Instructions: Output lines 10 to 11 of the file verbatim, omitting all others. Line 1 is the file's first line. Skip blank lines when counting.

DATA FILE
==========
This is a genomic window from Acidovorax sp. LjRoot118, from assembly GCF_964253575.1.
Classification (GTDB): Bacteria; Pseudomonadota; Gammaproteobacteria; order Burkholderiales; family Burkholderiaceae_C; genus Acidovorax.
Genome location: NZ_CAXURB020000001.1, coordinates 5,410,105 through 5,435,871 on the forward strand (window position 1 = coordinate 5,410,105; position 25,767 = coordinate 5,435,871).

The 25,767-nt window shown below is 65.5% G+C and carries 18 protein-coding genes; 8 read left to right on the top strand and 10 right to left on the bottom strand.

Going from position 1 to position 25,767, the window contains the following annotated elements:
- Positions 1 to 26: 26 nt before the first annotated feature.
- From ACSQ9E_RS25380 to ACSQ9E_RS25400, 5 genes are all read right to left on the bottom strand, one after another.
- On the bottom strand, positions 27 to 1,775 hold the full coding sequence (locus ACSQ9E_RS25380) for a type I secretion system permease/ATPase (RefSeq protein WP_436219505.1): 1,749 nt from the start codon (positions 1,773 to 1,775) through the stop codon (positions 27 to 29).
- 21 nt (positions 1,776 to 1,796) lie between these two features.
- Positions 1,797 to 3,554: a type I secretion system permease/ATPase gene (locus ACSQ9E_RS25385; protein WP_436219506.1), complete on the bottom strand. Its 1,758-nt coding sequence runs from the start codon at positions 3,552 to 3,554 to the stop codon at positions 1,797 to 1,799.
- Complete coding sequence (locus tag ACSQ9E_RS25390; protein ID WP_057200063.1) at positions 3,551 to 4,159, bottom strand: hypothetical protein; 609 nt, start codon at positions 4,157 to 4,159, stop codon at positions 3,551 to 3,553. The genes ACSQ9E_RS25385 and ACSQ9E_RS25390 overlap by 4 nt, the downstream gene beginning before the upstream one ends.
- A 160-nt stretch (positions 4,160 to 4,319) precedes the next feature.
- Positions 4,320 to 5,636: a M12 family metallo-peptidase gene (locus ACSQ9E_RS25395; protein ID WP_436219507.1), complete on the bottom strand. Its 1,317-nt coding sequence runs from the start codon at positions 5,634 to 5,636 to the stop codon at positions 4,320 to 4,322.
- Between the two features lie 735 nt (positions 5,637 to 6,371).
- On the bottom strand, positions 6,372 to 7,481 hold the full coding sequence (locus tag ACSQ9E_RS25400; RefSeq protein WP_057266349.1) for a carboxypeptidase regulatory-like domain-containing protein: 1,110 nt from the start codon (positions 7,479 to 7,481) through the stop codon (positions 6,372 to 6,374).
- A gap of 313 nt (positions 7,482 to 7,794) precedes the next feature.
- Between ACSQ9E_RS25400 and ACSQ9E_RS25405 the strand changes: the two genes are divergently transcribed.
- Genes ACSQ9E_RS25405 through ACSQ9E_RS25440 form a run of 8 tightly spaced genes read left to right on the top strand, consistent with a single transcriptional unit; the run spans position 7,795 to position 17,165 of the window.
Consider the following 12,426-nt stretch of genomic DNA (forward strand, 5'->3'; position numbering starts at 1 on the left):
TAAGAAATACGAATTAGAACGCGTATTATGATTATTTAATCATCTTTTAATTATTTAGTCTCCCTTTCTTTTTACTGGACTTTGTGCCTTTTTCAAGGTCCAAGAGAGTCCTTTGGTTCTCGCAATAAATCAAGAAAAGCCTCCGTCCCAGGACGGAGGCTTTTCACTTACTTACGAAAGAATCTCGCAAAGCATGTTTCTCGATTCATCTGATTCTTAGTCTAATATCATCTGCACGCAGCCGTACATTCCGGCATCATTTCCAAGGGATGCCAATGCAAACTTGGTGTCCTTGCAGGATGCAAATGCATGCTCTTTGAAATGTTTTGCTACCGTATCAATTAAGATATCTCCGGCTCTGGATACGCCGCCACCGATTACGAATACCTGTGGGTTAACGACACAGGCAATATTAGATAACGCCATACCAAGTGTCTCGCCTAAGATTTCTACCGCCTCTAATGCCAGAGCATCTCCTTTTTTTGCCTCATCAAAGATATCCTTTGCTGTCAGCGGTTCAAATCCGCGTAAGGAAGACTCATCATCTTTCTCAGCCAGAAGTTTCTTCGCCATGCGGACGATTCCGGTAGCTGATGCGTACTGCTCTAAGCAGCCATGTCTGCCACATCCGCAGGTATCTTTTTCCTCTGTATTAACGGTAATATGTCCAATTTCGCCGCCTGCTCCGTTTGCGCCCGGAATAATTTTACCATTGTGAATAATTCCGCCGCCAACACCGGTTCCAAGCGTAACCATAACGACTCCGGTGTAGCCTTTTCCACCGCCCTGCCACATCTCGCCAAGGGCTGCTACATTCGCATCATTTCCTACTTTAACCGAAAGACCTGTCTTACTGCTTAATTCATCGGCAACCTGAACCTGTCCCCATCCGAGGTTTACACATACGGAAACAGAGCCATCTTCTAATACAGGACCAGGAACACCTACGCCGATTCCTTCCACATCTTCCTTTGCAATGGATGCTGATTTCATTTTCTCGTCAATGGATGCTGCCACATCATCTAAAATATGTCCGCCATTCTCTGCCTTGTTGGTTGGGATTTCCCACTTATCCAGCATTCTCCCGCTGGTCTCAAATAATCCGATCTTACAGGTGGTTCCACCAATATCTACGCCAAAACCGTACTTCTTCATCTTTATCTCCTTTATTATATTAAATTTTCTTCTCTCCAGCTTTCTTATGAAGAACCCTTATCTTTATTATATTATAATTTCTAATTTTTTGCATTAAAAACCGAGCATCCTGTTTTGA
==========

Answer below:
- Positions 1,797 to 3,554: a type I secretion system permease/ATPase gene (locus ACSQ9E_RS25385; protein WP_436219506.1), complete on the bottom strand. Its 1,758-nt coding sequence runs from the start codon at positions 3,552 to 3,554 to the stop codon at positions 1,797 to 1,799.
- Complete coding sequence (locus tag ACSQ9E_RS25390; protein ID WP_057200063.1) at positions 3,551 to 4,159, bottom strand: hypothetical protein; 609 nt, start codon at positions 4,157 to 4,159, stop codon at positions 3,551 to 3,553. The genes ACSQ9E_RS25385 and ACSQ9E_RS25390 overlap by 4 nt, the downstream gene beginning before the upstream one ends.